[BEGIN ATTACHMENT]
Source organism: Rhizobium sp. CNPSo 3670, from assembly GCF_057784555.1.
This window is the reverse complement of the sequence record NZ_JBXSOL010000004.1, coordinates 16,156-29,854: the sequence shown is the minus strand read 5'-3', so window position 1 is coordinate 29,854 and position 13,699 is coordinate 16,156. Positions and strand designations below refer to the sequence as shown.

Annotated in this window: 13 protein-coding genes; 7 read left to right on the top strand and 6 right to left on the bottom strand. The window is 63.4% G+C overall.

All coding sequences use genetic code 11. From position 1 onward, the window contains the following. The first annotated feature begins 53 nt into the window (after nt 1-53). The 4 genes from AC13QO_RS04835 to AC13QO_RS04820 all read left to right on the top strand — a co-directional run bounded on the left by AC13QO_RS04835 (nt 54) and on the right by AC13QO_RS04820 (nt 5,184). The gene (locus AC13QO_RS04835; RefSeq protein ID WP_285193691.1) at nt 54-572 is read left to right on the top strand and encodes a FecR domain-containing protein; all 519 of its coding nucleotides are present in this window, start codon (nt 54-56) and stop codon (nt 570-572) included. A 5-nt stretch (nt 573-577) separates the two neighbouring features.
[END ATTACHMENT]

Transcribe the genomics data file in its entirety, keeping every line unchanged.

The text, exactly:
Source organism: Rhizobium sp. CNPSo 3670, from assembly GCF_057784555.1.
This window is the reverse complement of the sequence record NZ_JBXSOL010000004.1, coordinates 16,156-29,854: the sequence shown is the minus strand read 5'-3', so window position 1 is coordinate 29,854 and position 13,699 is coordinate 16,156. Positions and strand designations below refer to the sequence as shown.

Annotated in this window: 13 protein-coding genes; 7 read left to right on the top strand and 6 right to left on the bottom strand. The window is 63.4% G+C overall.

All coding sequences use genetic code 11. From position 1 onward, the window contains the following. The first annotated feature begins 53 nt into the window (after nt 1-53). The 4 genes from AC13QO_RS04835 to AC13QO_RS04820 all read left to right on the top strand — a co-directional run bounded on the left by AC13QO_RS04835 (nt 54) and on the right by AC13QO_RS04820 (nt 5,184). The gene (locus AC13QO_RS04835; RefSeq protein ID WP_285193691.1) at nt 54-572 is read left to right on the top strand and encodes a FecR domain-containing protein; all 519 of its coding nucleotides are present in this window, start codon (nt 54-56) and stop codon (nt 570-572) included. A 5-nt stretch (nt 573-577) separates the two neighbouring features.